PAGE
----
Mort: Mr. Spock

Mr-Spock-mr-spock-10874060-1036-730Another Icon down, with the passing of Leonard Nimoy today at the age of 83.

While you couldn’t really say I was ever a Trekkie, on the other hand, who the hell doesn’t like Star Trek? Maybe not all of it, you see the clunky elements, but the defining moments that imbed it in the culture? The bits that make it immortal?

Raymond Chandler — yes, Chandler — put it best, I think, in his essay “The Simple Art of Murder,” where he wrote:

Every detective story writer makes mistakes, and none will ever know as much as he should. Conan Doyle made mistakes which completely invalidated some of his stories, but he was a pioneer, and Sherlock Holmes after all is mostly an attitude and a few dozen lines of unforgettable dialogue.

Very early on I understood that Gene Roddenberry and his writers, in collaboration with the actors and what they could provide, had created a template — Kirk, Spock, Bones, Enterprise, voyage — very much equivalent to what Doyle did with Sherlock, Watson, the needle! in a London where it is always 1895.

An attitude and a few dozen lines of unforgettable dialogue.


Spock immediately became my favorite of the characters with the first episode I saw as a kid, “Devil in the Dark.” I’m sure I didn’t catch every episode after that, but by now have seen most in one rerun or another. I caught the first film in the theatre but skipped Khan and that Death of Spock, but came back for the whales (that adventure was shot in San Francisco, after all). As I indicated, not a Trekkie, but not averse to strapping on a phaser now and then.

And it was the cast of Star Trek that gave me one of my early pop culture observations circa twenty-five years ago, that: People of my generation will know for a fact that they’re getting old when they hire new actors to play Kirk and Spock and company.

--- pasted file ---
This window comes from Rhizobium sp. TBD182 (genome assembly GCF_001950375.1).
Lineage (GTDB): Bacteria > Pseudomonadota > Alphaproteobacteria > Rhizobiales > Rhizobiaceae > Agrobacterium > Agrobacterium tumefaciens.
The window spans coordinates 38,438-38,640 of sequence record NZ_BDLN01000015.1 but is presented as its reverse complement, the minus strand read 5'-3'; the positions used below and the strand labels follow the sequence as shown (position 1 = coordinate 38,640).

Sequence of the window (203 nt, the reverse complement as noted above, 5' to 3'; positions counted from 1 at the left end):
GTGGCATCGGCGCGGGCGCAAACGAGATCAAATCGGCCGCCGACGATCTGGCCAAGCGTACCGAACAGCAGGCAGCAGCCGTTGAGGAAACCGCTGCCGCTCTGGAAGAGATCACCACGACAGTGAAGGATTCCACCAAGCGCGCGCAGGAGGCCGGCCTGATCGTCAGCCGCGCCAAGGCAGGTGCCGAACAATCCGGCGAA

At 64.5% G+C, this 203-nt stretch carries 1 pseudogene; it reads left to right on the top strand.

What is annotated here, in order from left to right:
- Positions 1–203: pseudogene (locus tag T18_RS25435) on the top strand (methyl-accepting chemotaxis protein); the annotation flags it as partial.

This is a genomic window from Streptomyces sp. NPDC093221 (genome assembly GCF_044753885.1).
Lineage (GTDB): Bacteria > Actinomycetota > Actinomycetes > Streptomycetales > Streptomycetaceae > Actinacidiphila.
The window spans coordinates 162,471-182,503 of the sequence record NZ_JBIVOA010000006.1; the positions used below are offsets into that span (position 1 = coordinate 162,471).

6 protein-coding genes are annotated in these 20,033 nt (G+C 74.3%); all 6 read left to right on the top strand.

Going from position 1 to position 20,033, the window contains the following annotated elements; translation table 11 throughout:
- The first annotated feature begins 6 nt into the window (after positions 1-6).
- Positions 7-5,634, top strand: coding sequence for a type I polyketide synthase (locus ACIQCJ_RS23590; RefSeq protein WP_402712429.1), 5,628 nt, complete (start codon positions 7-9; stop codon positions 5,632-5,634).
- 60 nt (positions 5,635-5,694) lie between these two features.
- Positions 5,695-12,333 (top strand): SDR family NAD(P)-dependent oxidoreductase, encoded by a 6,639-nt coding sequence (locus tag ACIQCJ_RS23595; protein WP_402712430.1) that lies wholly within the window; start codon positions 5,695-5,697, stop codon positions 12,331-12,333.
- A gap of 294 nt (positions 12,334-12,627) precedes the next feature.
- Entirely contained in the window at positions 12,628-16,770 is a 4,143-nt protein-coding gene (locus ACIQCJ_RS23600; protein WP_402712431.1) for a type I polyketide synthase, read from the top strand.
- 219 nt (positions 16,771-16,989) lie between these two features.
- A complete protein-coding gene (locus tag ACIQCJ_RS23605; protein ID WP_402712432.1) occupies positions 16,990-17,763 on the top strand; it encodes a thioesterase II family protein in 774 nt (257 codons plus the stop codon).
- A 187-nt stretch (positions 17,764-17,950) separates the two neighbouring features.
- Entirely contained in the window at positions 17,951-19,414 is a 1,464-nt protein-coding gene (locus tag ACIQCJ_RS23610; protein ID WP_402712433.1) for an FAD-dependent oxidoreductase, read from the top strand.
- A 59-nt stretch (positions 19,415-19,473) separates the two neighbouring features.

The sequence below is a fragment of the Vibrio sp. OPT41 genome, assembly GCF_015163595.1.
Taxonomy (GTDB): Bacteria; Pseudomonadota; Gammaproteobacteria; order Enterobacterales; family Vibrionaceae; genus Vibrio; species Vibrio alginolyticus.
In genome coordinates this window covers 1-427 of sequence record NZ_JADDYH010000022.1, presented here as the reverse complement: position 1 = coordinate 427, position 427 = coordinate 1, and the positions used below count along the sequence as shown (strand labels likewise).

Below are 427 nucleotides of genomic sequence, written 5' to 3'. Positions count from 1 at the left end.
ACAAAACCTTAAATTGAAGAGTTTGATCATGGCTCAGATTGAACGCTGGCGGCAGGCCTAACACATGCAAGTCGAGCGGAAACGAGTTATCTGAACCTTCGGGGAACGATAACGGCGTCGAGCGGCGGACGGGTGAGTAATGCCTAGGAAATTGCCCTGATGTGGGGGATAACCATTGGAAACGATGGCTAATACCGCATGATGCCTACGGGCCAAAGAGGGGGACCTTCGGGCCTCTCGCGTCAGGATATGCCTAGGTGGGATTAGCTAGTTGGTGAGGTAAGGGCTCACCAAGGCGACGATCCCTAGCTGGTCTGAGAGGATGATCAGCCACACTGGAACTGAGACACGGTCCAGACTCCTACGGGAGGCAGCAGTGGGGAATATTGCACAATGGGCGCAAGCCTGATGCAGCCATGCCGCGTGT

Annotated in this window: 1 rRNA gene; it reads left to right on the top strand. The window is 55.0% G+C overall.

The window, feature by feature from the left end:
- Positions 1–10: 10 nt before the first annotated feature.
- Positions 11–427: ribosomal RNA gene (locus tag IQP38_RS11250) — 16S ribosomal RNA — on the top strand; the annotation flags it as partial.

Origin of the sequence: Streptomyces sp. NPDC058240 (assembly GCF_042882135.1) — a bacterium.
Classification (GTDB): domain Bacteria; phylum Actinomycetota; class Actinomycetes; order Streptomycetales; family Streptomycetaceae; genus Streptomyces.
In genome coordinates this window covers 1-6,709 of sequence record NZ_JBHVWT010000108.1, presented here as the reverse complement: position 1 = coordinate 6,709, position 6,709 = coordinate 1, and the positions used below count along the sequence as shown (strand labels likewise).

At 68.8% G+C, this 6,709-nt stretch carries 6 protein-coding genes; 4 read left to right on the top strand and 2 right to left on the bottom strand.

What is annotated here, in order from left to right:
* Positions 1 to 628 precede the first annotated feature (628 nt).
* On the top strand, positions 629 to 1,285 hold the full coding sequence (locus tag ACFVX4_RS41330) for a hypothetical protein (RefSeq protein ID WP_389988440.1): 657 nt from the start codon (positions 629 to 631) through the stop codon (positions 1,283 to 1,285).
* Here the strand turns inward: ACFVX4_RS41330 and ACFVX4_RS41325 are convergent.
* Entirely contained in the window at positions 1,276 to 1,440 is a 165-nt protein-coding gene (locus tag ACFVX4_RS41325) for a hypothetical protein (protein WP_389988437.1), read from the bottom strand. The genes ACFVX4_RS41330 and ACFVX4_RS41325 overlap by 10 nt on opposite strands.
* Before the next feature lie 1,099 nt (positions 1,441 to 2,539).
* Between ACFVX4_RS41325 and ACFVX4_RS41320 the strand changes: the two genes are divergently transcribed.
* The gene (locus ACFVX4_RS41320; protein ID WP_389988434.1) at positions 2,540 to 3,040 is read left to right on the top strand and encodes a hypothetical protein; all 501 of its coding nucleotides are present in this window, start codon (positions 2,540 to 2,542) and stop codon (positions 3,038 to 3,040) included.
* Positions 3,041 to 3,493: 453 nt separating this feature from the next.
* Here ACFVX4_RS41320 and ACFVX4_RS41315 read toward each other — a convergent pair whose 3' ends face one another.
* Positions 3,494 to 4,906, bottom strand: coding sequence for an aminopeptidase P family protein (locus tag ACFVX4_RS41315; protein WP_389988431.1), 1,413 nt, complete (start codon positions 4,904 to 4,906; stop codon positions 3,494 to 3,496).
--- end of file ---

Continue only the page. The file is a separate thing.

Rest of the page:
The original crew worked a lot longer than they might have been expected to play those roles, and some people seemed to doubt my idea because it looked as if the Trek moguls were going to handle “new stuff” with spin-off crews. But I waited it out, and sure enough, new actors for the iconic crew came along finally, and the 1960s kids were at or closing in on retirement age.

Had to happen. Kirk and Spock were too good to retire. They’d burned through lots of James Bonds in the meantime. Lots of Sherlocks and Watsons. A few Lone Rangers, but Clayton Moore still has that mask. I don’t think they’ve got Batman yet. And I fully expect other actors to land the roles in another ten years, or twenty.

And a final note, since this seems to be the time and place to mention it. On a visit years ago I took Jo Hammett, daughter of Dashiell Hammett, to 565 Geary Street to meet the fantasy and science fiction writer Fritz Leiber, living there at the time. Fritz had rooms on the top floor, but we also stopped in on his pal Margo Skinner, who lived on the first floor.

Margo was a Trekkie. She had various Star Trek items around, including a model of the Enterprise, which prompted Jo to mention that she loved Trek, too — and that she’d always wanted a Beam Me Up, Scotty bumper sticker.

We all know that feeling, right?

This entry was posted in Dash, Film, Frisco, Lit, News and tagged , , , , , , , , , , , , , , . Bookmark the permalink.